Medical and Sanitation

First Aid Training

More important than any equipment that you can buy and store away is the knowledge that you have stored away in your head, so the most important thing you can do is to take a good first aid class. The American Red Cross offers these in just about every community everywhere, but you have to take the initiative to sign up and take it. Of course it's best if everyone in the family takes such a class, but having one person do it is a good start. Just make sure that the first person who takes it is the person most likely to be home. If Dad works long hours while Mom stays home taking care of the kids, it's Mom who needs that class the most.

If you have any doubt that training is your number one priority for medical preparation, just ask yourself this: If you were hurt, would you rather be treated by an experienced EMT who did not have any special equipment available, or by someone with no training and a whole truckload of gear?

In Santa Clara County, the local chapter is the American Red Cross, Silicon Valley Chapter, and you can register right on their web site.

A first aid kit

Image of a first aid kit.
A basic first aid kit

Once you get some training, then having a first aid kit can be useful. Everyone should have one anyway, but many of us don't, so let this be your motivation to get one. There are two main approaches to this:

I suggest a small first-aid kit in each of your vehicles, with a more complete one at home. Remember that you're not stocking a hospital and you're not preparing for brain surgery; you just want to have the basics that you need to provide first aid with a special focus on the sort of injuries that are likely after an earthquake, i.e. trauma.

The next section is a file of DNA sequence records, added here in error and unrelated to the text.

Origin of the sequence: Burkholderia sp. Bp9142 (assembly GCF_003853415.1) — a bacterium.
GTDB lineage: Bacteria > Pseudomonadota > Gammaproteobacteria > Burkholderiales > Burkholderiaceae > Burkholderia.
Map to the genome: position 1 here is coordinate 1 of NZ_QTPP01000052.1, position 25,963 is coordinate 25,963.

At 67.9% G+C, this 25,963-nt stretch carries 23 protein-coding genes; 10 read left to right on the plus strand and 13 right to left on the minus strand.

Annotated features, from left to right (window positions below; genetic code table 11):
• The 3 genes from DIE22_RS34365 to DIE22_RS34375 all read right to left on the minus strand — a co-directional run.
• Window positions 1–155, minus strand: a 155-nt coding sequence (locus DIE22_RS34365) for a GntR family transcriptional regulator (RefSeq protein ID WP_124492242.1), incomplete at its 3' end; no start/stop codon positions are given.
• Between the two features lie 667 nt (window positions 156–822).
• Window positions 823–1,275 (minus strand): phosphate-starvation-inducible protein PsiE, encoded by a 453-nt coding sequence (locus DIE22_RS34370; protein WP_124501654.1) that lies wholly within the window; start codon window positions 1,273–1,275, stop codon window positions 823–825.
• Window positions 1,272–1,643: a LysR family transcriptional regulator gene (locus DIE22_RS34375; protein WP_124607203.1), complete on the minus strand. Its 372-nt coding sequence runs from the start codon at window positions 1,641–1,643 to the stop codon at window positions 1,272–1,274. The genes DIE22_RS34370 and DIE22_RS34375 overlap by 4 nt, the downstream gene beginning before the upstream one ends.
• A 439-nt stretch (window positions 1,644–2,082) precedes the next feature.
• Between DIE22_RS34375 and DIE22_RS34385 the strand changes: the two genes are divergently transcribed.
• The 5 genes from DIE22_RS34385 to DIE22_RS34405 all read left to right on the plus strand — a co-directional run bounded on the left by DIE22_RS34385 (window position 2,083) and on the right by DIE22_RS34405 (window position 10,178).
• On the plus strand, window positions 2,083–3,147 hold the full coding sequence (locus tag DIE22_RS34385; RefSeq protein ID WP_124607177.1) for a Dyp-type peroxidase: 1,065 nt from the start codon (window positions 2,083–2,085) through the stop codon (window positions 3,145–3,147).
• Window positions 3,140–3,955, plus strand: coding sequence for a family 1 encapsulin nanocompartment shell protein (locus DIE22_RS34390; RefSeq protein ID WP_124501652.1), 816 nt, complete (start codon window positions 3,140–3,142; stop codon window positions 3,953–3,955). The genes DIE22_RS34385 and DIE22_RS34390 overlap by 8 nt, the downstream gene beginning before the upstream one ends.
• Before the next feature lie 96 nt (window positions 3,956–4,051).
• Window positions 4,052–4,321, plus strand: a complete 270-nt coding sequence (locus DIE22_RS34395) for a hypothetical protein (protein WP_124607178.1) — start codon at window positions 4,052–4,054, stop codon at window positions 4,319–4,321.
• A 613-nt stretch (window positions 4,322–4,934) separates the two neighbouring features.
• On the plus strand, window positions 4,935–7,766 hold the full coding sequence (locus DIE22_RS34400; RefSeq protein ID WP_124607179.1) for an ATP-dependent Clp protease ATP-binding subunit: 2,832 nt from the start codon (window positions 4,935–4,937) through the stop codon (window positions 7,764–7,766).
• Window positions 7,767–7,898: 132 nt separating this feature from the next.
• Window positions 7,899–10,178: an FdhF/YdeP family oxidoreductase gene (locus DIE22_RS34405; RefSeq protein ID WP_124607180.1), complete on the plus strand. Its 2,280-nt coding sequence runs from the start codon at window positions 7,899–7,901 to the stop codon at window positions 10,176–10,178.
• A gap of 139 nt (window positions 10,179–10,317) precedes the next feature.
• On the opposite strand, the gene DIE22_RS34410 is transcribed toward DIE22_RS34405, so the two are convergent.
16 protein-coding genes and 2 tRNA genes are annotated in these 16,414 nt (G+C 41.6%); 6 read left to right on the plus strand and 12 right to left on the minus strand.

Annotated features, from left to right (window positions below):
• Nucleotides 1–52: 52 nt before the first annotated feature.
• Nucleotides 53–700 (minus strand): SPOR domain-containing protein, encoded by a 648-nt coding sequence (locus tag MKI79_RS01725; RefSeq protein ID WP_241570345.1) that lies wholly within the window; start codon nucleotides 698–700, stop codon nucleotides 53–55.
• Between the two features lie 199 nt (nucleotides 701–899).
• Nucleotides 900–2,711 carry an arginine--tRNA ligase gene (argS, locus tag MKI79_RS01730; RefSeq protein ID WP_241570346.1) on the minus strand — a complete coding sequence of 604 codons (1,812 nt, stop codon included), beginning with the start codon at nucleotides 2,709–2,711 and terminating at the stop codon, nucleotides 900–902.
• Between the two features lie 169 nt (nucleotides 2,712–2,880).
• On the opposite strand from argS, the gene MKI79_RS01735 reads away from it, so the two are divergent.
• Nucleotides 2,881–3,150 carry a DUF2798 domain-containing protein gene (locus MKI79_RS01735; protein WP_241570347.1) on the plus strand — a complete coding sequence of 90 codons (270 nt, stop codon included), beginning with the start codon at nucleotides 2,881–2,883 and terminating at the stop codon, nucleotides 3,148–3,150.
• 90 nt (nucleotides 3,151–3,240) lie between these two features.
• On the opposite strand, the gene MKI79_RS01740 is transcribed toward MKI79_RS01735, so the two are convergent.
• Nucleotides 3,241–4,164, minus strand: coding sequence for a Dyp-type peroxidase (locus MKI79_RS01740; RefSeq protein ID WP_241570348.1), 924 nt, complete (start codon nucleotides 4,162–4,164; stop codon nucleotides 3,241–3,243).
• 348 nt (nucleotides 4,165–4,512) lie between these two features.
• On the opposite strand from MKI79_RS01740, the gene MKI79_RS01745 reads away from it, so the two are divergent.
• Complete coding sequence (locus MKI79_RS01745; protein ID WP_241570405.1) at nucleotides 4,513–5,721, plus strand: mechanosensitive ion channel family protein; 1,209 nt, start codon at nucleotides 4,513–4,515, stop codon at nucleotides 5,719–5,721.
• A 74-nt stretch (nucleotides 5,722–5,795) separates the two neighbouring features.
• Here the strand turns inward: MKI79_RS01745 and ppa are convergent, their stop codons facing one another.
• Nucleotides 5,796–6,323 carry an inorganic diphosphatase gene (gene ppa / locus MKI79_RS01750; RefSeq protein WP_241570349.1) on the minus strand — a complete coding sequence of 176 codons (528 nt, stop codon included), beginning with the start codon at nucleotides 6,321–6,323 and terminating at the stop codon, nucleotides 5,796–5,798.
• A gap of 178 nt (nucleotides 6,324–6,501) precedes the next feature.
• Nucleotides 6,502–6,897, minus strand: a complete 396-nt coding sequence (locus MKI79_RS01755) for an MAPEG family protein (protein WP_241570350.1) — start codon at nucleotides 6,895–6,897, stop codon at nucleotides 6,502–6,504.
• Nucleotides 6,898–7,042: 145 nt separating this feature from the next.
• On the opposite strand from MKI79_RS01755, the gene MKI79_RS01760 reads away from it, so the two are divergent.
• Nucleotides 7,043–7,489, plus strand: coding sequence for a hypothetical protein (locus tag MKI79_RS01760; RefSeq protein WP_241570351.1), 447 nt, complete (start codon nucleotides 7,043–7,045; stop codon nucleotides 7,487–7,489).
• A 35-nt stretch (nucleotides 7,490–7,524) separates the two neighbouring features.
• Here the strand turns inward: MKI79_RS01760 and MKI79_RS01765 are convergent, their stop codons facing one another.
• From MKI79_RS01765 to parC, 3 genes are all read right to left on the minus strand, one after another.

Since it make take hours or days to get professional medical help after an earthquake, you want the things necessary to handle major problems like broken bones (expedient splints, lots of bandages), but don't underestimate the value of being able to treat the little things too. A small cut or splinter may seem minor, but if you really need to spend an hour or two digging through dirty rubble to retrieve supplies or rescue somebody, failing to properly clean and protect that small cut could result in a nasty infection. With the normal medical system stretched thin that's the last thing you need to deal with, so don't scrimp on the band-aids and alcohol wipes.

As with everything else, something is better than nothing, so don't get so hung up on choosing the "perfect" first aid kit that you never buy anything at all. A small $15 kit that you actually have when you need it will be far more useful than that $250 kit that you were saving up to buy someday.

Waste containers and disinfectant

You may have heard that the engineers who build our municipal sewer systems save more lives than doctors do. Because I count both doctors and engineers among my friends I'm not going to take a position on that argument, but the point is that proper sanitation is critical to protecting health. If either the water system or the sewers stop functioning after a quake, you'll have learn to maintain this sanitation without being able to flush.

Keeping clean is pretty straightforward if you think it through ahead of time:

The most important special case is human waste (poop), and that has such a high potential for disease transmission that handling it requires a bit of special preparation. You can use a 5-gallon bucket lined with a plastic bag and topped with a toilet seat, or for a bit more comfort you can use a purpose-built camping toilet, but either way you need a place to empty it and clean it. That means a shovel to dig a hole, and some (fresh) bleach to clean all the surfaces. It wouldn't hurt to have a bit of powdered lime to help keep the odors down, either.